Senior & Shopmaker Gallery is pleased to present Revisioning History, an exhibition of works on paper by artists who work across traditional and historical formats to create contemporary narratives. Appropriating styles employed by earlier practitioners, these artists bring contemporary vision to the centuries-old art of engraving, as well as techniques borrowed from the decorative arts, illustration, and old master painting and drawing.

The show is organized around three themes: political commentary; architecture and design; and allegory and surrealism. Artists such as William Kentridge (b. 1955, Johannesburg, South Africa) and Kara Walker (b. 1960, Stockton, CA) create pointed commentary on the injustices of apartheid and racial oppression, embracing respectively the satirical styles of Daumier, Goya, and Hogarth, and Victorian illustration and cut-paper silhouette techniques. The hyper-detail and graphic expertise of Butt Johnson (b. 1979, Suffern, NY) and Andrew Raftery (b. 1962, Goldsboro, NC) couch each artist’s critiques of technology and consumer culture. Their imagery is characterized by a jarring dissonance between traditional styles and techniques and contemporary subject matter. Raftery draws inspiration from Claude Mellan, a 17th-century engraver who formed images and evoked tone using parallel lines of varying densities. Grayson Perry (b. 1960, Chelmsford, England) also uses the seductive qualities of recognizable art forms to make stealthy comments about societal injustices and hypocrisies. In his monumental etching, Map of Nowhere, the artist works from the template of the medieval mappa mundi (map of the world), specifically the Ebstorf Map, which depicted the Christian worldview within the body of a crucified Christ. Perry’s version is rife with allegorical references to the artist’s plural sexual identities and witty allusions to current social, political, and economic themes.

Three artists in the exhibition address social and historical themes through the depiction of architecture. Lucy McKenzie (b. 1977, Glasgow, Scotland) makes paintings, drawings, and installations that underscore the intersection of fine art with the applied and decorative arts traditions. McKenzie questions utopian ideas of the past and symbols of power in works based on 20th-century avant-garde painting, poster design, and elements from architectural design. Pablo Bronstein (b. 1977, Buenos Aires, Argentina) also approaches his interest in Regency and postmodern architecture through a wide range of media – from drawing, sculpture and installation to performance. One of his key interests is the expression of institutional power through architecture, and the ability of architectural structures to inform social behavior and customs. Carlos Garaicoa (b. 1967, Havana, Cuba) addresses Cuba's politics and ideologies through the examination of modern architecture. His works are charged with provocative commentary on issues such as architecture's ability to alter the course of history, the failure of modernism as a catalyst for social change, and the frustration and decay of 20th-century utopias.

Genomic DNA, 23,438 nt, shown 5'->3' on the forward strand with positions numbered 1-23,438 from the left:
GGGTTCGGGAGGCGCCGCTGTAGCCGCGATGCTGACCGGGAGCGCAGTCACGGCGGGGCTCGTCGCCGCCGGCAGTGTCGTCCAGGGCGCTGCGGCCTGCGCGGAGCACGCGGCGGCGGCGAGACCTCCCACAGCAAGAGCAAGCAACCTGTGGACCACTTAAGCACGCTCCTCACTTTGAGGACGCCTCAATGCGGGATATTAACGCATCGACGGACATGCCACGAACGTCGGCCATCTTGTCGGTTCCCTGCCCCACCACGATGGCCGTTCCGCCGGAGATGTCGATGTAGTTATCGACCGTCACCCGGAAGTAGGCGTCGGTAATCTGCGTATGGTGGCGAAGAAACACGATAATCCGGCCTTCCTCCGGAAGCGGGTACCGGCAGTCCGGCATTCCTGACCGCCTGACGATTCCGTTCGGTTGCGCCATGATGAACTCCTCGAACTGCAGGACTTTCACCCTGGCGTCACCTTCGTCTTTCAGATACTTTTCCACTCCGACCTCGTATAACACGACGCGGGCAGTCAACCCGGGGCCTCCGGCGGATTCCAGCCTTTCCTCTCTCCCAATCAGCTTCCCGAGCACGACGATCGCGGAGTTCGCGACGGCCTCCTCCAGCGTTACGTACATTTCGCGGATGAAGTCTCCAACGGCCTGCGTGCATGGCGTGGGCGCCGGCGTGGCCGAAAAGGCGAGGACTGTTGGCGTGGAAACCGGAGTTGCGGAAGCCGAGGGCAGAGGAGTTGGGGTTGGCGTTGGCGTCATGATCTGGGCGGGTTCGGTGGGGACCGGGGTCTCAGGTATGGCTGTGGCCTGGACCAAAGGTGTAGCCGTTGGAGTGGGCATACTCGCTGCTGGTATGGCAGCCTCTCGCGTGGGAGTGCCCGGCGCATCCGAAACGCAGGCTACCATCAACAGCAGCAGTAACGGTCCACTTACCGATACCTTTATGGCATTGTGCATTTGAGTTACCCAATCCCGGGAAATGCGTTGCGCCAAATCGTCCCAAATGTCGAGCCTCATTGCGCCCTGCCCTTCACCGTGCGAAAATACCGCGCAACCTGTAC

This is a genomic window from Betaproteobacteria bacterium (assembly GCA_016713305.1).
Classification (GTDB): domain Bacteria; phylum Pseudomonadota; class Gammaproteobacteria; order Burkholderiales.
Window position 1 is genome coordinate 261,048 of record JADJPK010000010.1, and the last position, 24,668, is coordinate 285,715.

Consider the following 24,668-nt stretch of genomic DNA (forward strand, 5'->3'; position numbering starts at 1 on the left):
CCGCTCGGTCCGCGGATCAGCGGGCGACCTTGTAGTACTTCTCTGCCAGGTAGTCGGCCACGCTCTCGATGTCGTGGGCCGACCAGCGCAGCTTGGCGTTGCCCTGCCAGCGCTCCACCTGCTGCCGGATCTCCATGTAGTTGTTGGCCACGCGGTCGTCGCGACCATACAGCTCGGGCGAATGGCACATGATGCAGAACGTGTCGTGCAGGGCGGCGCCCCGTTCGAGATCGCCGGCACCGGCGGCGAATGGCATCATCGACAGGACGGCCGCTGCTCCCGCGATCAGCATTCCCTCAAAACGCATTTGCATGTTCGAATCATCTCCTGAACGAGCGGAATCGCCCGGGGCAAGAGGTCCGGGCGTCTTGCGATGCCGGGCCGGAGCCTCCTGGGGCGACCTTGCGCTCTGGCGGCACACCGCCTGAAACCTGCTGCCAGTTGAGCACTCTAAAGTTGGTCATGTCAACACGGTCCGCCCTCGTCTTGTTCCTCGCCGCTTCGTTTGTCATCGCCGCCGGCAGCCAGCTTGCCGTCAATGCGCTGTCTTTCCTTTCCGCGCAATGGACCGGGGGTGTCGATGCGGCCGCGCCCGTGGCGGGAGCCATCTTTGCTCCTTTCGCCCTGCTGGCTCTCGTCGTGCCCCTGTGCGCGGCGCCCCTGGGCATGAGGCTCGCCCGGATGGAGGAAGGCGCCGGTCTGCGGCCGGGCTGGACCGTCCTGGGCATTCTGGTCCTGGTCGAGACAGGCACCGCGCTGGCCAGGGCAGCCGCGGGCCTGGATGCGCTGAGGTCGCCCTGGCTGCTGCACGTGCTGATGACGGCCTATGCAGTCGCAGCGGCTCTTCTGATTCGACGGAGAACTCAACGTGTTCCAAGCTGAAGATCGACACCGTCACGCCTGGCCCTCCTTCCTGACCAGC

Other artists in the exhibition employ historically mimetic styles for allegorical purposes. Vija Celmins’ (b. 1938, Riga, Latvia) re-creation of a 19th-century Belgian map, Amérique, presents an outmoded geographical representation of the New World. Her combination of media and her exquisite rendition of the temporal obscure the line between realism and conceptual representation. Ged Quinn (b. 1963, Liverpool, England) specializes in allegorical paintings that include contemporary images (generally on controversial topics in Western cultural history) in idyllic scenes based on classical paintings such as the pastoral works of Claude Lorrain and Caspar David Friedrich. Saul Chernick (b. 1975, New York City, NY) mines the legacy of Northern Renaissance artists such as Hans Baldung Grien and Albrecht Dürer, while Bruce Conner (b. 1933, McPherson, KS; d. 2008, San Francisco, CA) and Joseph Cornell (b. 1903, Nyack, NY; d. 1972, New York, NY) drew inspiration from 19th-century book engravings. Their imagery seems as much a realization of these artists’ greatest fears—eroticism, death, chaos— as homage to their moralizing iconography.